I am registered to attend the national Enrolled Actuaries Meeting in April. I have missed this annual conference only once since 1997. Unfortunately, a friend that has been there with me every time will not be joining me this year and may never again. I am not talking about a fellow actuary. I am talking about the IRS Gray Book.
Since 1990, every attendee at the Enrolled Actuaries Meeting has received a copy of that year’s Gray Book. The official name of this spiral-bound booklet is “Questions to IRS/Treasury and a Summary of Their Responses,” but everyone calls it “The Gray Book,” not only because it has a gray cover, but also because it addresses so many “gray areas” that we have in our business.
Here’s how the Gray Book works: members of the Enrolled Actuaries Program Committee and representatives of the Treasury Department and the Internal Revenue Service have a meeting a few months before the conference. The committee members pose about 30 or 40 questions about pension law to the IRS/Treasury representatives, who give their responses. These are not questions you can just look up yourself. The questions do not have clear answers. Situations come up which are not covered in the law or regulations, or which are covered but have ambiguous language or are otherwise subject to interpretation. The idea is that if no one else knows the answer, why not ask the people that make the rules?
It was in the 2004 Gray Book, for example, that we learned we were apparently required to change to a particular actuarial cost method when a defined benefit plan was frozen. We knew that we were allowed to change to that method, but that was the first time we heard we had to change. Based on that response, we had all our frozen DB clients change to that actuarial cost method going forward.
You might think that if you ask someone from the IRS a technical question and you get a response, that is the end of the story. Not so. On every page of the Gray Book is the disclaimer that the responses “represent only personal views of the individuals who provided them. Accordingly, the Response does not necessarily represent the positions of the Treasury or the IRS and cannot be relied upon by any taxpayer for any purpose.” Note that they do not give “answers,” they give “Responses” (with a capital R).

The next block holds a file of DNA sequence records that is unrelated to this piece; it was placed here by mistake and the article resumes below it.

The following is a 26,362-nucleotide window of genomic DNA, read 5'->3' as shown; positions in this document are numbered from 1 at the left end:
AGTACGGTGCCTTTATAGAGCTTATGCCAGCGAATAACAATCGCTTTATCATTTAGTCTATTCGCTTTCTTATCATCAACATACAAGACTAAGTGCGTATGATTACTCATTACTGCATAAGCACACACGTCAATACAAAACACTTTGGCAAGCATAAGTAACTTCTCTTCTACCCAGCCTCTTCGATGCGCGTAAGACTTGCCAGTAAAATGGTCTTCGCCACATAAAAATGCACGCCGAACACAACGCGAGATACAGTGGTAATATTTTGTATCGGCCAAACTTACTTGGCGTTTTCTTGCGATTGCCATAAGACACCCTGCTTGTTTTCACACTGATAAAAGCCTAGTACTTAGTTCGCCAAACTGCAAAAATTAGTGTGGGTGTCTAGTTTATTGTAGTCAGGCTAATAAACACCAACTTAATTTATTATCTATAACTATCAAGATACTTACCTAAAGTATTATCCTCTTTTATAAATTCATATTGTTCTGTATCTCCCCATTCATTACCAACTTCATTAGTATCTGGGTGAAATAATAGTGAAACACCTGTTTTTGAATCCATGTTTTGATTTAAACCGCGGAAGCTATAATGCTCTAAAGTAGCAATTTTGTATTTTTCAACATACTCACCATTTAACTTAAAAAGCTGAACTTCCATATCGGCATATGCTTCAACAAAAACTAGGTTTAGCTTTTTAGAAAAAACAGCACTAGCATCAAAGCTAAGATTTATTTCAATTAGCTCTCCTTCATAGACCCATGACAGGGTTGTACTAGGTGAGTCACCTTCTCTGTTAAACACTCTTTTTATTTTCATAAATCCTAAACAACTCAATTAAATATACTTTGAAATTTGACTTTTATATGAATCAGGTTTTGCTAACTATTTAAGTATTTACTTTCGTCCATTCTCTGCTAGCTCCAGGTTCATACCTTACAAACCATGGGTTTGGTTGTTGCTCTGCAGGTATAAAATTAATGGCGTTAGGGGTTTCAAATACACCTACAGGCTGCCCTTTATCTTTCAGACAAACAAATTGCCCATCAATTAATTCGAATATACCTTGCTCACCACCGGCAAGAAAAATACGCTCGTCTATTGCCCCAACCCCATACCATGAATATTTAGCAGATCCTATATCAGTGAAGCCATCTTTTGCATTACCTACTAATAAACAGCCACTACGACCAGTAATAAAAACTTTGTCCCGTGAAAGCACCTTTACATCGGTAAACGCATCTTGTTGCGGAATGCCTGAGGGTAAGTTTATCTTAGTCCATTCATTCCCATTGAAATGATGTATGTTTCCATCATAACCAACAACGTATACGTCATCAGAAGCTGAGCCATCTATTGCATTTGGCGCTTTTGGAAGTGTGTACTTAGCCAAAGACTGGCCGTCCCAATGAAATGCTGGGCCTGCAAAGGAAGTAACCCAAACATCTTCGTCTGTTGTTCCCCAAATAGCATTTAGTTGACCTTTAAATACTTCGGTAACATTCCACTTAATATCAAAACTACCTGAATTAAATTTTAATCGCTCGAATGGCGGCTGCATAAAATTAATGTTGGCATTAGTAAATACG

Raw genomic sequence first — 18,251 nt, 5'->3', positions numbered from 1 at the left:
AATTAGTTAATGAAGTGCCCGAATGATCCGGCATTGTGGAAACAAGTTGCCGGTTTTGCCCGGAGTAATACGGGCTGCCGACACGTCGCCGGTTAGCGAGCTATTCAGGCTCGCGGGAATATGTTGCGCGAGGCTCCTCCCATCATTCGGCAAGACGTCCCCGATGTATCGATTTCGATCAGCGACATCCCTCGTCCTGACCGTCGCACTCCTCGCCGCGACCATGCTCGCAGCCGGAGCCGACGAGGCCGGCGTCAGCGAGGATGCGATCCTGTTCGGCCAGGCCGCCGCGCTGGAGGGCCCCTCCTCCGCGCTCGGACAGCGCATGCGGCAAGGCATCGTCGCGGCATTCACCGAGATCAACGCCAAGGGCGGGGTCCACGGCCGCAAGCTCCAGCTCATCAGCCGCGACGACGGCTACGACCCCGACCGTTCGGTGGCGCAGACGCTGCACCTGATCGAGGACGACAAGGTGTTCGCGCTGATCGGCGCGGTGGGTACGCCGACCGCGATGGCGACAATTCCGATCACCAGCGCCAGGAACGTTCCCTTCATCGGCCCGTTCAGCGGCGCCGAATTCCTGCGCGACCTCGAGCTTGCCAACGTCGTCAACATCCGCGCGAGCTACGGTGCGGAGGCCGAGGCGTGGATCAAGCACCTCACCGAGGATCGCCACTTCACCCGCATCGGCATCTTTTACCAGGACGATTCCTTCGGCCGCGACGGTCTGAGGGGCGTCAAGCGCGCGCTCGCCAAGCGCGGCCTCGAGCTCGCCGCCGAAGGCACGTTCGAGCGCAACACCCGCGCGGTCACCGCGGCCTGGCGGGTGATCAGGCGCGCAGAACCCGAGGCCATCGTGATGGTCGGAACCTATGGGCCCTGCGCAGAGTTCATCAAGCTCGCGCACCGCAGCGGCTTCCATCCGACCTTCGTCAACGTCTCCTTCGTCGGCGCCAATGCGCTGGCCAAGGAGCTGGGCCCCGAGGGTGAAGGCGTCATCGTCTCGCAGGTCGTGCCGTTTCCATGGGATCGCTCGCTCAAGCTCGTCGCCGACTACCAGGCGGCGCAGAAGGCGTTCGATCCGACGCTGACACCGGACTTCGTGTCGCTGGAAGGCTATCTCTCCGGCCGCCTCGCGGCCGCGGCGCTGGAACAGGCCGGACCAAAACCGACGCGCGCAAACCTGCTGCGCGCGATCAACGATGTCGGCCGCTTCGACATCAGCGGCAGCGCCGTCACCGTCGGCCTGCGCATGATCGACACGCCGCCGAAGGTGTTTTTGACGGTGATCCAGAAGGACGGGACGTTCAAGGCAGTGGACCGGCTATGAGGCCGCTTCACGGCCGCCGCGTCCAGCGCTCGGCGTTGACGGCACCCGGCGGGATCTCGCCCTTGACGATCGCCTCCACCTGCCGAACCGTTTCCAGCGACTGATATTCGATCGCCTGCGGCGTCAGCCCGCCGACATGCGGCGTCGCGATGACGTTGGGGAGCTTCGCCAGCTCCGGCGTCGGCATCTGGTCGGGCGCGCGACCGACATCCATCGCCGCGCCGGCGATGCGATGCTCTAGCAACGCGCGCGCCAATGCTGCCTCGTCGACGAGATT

The pension actuarial community has a love/hate relationship with the Gray Book. We cannot rely on these responses, yet what other guidance do we have? Most people accept the responses and use them in their work, as we did with the cost method question. Occasionally, someone will be a rebel and go against the Gray Book. Sometimes, a response will conflict with one given several years earlier. You might find the issues later addressed in official published guidance, either confirming what the Gray Book said or refuting it. Sometimes, the IRS/Treasury will not respond to a particular question because it is controversial and being debated in their offices.
For all of its limitations, I like the Gray Book. I love it, in fact. When I carpooled to Washington for this conference, I begged to arrive early enough Sunday evening to check in and get my Gray Book right away. I would sit on my hotel bed, rip off the cellophane wrapping like it was a Christmas toy, and read through the Q&As, looking for surprises or confirmation that I’d been doing things right.
So you can imagine my disappointment when I received an e-mail last month stating, “Due to reallocation of resources at the IRS & Treasury, competing priorities, and government concerns surrounding reliance upon responses in the Gray Book, the Gray Book will no longer be produced.” Awww. How sad. I am aware that the IRS budget has been cut in recent years; that is no shock. I’m not sure what the concerns are about relying on their responses. They clearly state that the responses cannot be relied upon, that they are the personal views of the officials. I’d rather have this than nothing at all.
I will still go to the EA Meeting, but it won’t be the same without my Gray Book. I will walk around the conference with a lighter tote bag, grateful for all the past knowledge the Gray Book has given me and hopeful that one day the government will see fit to bring it back.